Anne Arundel County

Judge denies Dock Street Bar and Grill lawsuit against city of Annapolis over outdoor dining area

Staff of Dock Street Bar and Grill are preparing to take down an outside dining tent after a judge denied the restaurant’s lawsuit against the city of Annapolis.

The Dock Street Bar and Grill sued the city Thursday after a city planning and zoning employee informed the restaurant it had until Monday to take down a large tent the restaurant shared with neighboring eatery Armadillo Grill. Circuit Judge Elizabeth Morris denied the temporary restraining order and preliminary injunction on Friday.


Morris did not write an explanation as part of her ruling.

“The City prevailed at this stage in the lawsuit,” City Attorney D. Michael Lyles said in a statement. “But we remain in productive conversations with Dock Street businesses. The recovery zones have always been a balance of enhancing business opportunities, ensuring public safety and protecting the public health.”


The lawsuit stated the city wants Dock Street Bar and Grill to scale back its outdoor area to two parking spaces without a shared tent. It currently shares four parking spaces and an overhead tent with Armadillo Grill. The city’s recovery zones — areas around the city where businesses utilize sidewalks, parklets and parking lots to reduce coronavirus transmission indoors — are creating traffic jams as tables and tents occupy some streets.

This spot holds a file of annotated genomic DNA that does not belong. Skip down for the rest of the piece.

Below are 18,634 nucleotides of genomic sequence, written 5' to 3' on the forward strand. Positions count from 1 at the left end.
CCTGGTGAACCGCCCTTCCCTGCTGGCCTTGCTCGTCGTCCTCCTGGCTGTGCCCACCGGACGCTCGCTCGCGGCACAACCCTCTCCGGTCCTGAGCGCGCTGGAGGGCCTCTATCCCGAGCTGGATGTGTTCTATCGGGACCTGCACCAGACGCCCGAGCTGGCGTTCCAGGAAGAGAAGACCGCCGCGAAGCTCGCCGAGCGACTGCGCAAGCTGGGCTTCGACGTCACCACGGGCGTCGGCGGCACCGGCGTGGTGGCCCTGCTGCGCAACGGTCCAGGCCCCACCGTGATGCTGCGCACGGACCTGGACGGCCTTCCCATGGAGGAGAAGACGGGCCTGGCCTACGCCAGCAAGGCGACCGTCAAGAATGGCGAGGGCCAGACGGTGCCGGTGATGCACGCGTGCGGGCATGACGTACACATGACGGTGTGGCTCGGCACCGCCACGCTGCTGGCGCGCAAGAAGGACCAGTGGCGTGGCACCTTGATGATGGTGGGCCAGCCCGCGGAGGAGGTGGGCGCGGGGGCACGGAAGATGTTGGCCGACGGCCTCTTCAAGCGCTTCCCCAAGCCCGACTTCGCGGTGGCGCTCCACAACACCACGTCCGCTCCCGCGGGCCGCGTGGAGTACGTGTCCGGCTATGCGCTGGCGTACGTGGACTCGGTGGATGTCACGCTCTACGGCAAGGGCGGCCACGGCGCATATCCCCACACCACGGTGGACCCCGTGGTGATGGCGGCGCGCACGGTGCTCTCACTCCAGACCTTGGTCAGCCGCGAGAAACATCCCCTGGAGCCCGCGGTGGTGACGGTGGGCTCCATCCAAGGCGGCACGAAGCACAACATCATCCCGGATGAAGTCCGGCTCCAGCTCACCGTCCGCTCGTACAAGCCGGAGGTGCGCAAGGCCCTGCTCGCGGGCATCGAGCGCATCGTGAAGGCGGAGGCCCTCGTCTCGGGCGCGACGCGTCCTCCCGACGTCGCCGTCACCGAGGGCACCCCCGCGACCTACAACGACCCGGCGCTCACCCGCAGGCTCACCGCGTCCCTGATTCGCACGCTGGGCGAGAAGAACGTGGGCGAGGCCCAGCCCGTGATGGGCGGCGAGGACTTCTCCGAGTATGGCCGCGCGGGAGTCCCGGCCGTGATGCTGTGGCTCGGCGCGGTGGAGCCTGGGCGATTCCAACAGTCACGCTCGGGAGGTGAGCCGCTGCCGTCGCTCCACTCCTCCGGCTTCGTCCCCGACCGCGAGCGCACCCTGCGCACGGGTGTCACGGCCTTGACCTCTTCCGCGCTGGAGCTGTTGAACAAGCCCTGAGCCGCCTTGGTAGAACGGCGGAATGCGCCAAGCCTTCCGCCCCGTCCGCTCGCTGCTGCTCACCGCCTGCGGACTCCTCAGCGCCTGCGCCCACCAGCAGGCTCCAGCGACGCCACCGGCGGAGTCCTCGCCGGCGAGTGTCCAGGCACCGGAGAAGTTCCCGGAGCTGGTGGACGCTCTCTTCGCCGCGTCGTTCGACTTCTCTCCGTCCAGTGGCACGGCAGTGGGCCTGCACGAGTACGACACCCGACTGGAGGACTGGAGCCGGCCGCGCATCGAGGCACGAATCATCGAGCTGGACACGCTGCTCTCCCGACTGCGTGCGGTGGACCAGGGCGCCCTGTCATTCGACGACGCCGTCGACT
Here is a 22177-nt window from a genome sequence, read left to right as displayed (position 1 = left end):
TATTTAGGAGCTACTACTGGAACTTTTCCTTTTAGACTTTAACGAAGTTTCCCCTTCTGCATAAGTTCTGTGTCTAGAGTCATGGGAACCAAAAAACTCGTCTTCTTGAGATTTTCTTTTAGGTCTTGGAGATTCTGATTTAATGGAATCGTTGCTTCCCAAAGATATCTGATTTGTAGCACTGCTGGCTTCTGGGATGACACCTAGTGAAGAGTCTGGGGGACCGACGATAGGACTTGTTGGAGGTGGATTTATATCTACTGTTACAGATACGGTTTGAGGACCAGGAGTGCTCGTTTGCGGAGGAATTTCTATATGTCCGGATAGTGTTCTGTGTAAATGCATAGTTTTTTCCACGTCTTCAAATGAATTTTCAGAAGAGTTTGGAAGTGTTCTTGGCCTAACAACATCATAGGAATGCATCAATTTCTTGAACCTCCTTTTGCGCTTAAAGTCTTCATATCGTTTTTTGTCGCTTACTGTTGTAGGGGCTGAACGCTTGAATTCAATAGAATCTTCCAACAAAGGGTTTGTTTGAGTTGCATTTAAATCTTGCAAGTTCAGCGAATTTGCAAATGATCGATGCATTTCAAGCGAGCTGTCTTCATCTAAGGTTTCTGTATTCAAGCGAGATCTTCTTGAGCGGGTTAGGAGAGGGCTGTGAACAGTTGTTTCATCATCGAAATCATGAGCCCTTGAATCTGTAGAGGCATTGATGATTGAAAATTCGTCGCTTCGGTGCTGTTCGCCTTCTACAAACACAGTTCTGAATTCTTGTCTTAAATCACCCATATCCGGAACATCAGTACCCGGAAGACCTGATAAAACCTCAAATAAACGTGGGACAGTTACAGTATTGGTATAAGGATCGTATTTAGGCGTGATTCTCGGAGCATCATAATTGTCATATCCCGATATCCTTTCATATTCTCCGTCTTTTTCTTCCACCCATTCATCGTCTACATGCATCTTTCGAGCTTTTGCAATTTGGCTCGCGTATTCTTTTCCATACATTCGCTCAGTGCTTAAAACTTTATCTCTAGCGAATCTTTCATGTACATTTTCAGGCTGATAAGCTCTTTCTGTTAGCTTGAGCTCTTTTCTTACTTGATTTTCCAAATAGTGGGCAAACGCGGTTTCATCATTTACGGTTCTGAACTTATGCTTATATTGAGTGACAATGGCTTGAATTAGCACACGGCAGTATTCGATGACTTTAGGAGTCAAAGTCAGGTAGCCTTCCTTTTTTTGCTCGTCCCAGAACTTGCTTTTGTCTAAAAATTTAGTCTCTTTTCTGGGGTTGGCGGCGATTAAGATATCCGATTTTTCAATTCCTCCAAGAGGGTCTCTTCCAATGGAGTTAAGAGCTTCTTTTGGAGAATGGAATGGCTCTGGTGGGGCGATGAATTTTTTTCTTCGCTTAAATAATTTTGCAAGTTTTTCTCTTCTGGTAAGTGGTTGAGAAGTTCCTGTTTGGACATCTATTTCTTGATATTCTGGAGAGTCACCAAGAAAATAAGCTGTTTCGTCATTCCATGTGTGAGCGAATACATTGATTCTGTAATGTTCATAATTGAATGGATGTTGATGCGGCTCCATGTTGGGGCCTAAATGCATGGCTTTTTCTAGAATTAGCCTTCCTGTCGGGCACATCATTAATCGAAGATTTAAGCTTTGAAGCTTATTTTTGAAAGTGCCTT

Foot and car traffic in Annapolis returned to a normal speed as the pandemic waned and people ventured back out to shop and dine. Recovery zones have been restructured on other streets, including Main Street and Maryland Avenue.

Annapolis’ approved an emergency ordinance to extend the use of recovery zones for outdoor dining and shopping until November.

Chris Buck, an attorney representing Dock Street Enterprises Inc., said the city is unfairly treating restaurant owners and staff based on location. Buck said the restaurant was told its designated recovery area zone is a “public safety issue” since cars can’t travel both directions as normal. After Morris denied its lawsuit, the restaurant asked the city for a few more feet for its designated zone so staff don’t have to take away tables and lose valuable tips. Buck said he’s waiting to hear back.

“That’s what pays the rent for people who don’t have the (state) unemployment benefits anymore. So it’s a double whammy if you take away the tables and take away their ability to supplement their income, especially now that (restaurants) are finally back at it.”

Restaurants relied on outdoor dining to sustain business during the height of the coronavirus pandemic, and the peak of restrictions on indoor capacity, because the virus does not spread as easily outside.